From our example use case we get the objects system administrator, cardreader, system, and database from the subject and object of the actions. From the predicates of the actions we get the verb phrases enters_card, validates_card, and registers_card, which are transformed into methods in the object class CARDREADER. The nouns in the compound method names are transformed into instance variables.

In a last step a set of interlinked HTML documents is produced. We generate HTML documents for actors, use cases, the dictionary, and the object model. The object model is structured according to the classes identified during use case analysis. The outcome of this last "phase" is a fully traceable documentation of the functional requirements of the system (see [BoSi96] for more details).

Documentation overview

Figure 3: Interlinked documentation: Summary document.

References

[BoSi96]
T. Boman, K. Sigerud: Requirements Elicitation and Documentation using T-red, Master's Thesis, UMNAD 159/1996, Umeå University, May 1996.
[Bör96]
J. Börstler: User-Centered Requirements Engineering in RECORD - An Overview, Proceedings NWPER'96, the Nordic Workshop on Programming Environment Research, Aalborg, Denmark, May 1996, 149-156.
[Car+94]
J.M. Carrol et al: Binding objects to scenarios of use, Int. Journal of Human-Computer Studies 41, 1994, 243-276.
[Gra95]
I. Graham: Migrating to object technology, Addison-Wesley, 1995.
[Jac+92]
I. Jacobson et al: Object-Oriented Software Engineering, A Use Case Driven Approach, Addison-Wesley, 1992.
[Reg+95]
B. Regnell et al: Improving the Use Case driven Approach to Requirements Engineering, Proceedings of the 2nd Int. Symposium on Requirements Engineering, York, England, Mar 1995, 40-47.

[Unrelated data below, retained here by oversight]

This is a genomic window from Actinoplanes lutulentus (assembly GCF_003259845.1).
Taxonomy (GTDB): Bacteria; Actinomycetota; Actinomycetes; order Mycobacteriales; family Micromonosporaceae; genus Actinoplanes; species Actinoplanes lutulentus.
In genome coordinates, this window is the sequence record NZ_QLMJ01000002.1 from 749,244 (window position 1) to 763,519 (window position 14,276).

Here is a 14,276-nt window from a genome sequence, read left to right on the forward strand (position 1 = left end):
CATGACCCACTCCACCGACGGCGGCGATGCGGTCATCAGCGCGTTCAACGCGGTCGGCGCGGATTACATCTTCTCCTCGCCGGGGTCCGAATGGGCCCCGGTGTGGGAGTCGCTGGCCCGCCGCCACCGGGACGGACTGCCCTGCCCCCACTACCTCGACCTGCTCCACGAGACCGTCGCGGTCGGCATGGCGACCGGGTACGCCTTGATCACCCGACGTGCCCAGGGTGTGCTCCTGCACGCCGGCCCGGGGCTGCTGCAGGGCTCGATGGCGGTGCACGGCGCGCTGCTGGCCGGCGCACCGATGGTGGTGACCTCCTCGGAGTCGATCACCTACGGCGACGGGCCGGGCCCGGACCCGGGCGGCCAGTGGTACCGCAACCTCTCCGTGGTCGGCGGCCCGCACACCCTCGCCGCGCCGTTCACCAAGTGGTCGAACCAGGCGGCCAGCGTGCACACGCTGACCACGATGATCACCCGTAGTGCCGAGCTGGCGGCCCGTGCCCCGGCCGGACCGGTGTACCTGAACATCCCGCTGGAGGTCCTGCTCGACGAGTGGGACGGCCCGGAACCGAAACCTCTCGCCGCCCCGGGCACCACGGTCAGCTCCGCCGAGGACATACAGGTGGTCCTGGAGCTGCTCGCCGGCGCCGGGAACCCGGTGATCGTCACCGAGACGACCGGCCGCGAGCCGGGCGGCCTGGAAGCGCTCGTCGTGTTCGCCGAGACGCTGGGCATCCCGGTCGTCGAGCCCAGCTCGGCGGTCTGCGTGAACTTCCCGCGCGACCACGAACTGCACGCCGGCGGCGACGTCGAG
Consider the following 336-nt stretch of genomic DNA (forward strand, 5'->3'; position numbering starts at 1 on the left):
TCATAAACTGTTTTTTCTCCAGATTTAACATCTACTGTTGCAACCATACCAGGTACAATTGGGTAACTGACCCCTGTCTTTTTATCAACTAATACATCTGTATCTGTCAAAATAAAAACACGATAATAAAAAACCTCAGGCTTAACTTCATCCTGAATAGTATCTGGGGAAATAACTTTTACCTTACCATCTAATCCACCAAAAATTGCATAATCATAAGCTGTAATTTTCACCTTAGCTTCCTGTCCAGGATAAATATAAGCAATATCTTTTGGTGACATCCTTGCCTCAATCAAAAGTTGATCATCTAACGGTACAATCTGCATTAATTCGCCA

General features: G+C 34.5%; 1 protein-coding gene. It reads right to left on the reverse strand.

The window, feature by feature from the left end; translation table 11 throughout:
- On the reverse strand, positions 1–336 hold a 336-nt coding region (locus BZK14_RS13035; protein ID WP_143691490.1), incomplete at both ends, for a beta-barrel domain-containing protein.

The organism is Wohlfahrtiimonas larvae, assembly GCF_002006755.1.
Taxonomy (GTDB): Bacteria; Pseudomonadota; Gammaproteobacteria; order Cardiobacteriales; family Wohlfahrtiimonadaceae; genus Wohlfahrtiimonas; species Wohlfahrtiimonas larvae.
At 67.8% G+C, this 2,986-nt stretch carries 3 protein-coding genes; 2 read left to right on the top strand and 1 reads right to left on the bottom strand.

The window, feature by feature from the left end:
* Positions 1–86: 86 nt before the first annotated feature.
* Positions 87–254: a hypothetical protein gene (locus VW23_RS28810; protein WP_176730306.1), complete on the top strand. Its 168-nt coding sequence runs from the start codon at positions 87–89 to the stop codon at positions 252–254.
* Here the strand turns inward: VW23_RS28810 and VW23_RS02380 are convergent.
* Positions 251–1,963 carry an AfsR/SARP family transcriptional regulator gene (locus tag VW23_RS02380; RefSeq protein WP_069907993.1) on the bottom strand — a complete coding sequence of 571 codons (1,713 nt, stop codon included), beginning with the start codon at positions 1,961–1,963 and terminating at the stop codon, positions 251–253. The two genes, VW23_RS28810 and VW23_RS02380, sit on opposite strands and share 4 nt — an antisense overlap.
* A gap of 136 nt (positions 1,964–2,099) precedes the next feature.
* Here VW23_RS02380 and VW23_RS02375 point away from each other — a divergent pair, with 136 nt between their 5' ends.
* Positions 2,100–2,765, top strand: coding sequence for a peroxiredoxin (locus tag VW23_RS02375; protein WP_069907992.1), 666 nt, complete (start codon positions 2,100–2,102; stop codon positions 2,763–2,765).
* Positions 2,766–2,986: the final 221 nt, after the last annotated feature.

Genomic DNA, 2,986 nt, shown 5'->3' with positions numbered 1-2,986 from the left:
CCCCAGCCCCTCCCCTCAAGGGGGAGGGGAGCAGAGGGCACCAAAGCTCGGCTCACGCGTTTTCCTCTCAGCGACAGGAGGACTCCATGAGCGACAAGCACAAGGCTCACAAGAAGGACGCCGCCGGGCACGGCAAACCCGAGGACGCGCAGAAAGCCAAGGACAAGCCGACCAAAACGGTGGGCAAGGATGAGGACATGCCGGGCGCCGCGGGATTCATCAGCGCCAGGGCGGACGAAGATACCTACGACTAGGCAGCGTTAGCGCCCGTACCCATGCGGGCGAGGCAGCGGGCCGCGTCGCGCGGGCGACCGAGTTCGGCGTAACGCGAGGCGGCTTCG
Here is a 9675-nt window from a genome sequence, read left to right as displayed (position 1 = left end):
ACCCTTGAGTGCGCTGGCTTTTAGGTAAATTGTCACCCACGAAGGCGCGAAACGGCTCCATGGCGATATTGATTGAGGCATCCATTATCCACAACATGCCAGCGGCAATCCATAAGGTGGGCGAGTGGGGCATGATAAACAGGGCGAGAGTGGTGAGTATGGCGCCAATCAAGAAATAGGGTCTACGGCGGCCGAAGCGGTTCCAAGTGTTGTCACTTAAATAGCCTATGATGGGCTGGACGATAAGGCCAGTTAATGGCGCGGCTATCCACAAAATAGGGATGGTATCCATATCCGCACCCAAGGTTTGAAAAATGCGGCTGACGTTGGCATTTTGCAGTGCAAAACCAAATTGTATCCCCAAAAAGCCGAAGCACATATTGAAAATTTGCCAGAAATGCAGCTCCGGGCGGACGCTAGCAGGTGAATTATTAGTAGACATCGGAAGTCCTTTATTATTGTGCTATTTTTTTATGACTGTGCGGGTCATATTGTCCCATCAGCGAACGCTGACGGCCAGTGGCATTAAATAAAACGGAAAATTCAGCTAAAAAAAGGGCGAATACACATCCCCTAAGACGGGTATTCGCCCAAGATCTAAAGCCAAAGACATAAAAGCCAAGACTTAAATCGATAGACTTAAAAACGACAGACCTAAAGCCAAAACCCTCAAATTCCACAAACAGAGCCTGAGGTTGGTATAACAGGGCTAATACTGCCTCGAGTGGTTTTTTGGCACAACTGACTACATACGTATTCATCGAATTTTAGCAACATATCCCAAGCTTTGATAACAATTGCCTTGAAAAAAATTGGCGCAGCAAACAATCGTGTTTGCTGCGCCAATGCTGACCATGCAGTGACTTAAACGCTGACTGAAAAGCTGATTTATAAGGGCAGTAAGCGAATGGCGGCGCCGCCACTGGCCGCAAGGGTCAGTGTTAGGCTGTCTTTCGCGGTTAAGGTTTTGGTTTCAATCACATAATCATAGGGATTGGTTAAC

[RuGo92]
K.S. Rubin, A. Goldberg: Object behavior analysis, Communications of the ACM 35(9), September, 1992, 48-62.
[SHE89]
M. Saeki, H. Horai, H. Enomoto: Software Development Process from Natural Language Specification, Proceedings of the 11th Int. Conference on Software Engineering, Pittsburgh, PE, USA, Mar 1989, 64-73.
Please refer to the RECORD home page or the list of selected references for more information.

Downloading our Prototype

You may download our first RECORD prototype from this site. Please play around with it and send us your comments. We are already planning for the next version involving better traceability and a reuse subsystem.

The prototype was implemented and tested using Borland Delphi (16 bit version) under Microsoft Windows 95 on an 486 DX66 with 12 MB RAM. The prototype is customized for a minimum resolution of 1024x768.

OOPS! To run the prototype you need a special Dynamic Link Library (DLL) named BIVBX11.DLL, which unfortunately does not ship with Windows. All system data is stored in text files, i.e. you do not need any database software to run the prototype. But, of course you will need a HTML reader for viewing the generated HTML documents. An example session describing the use of the prototype can be found in [BoSi96].

Download prototype (402k).


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Last modified: Wed Oct 29 16:41:27 MET 1997 by jubo.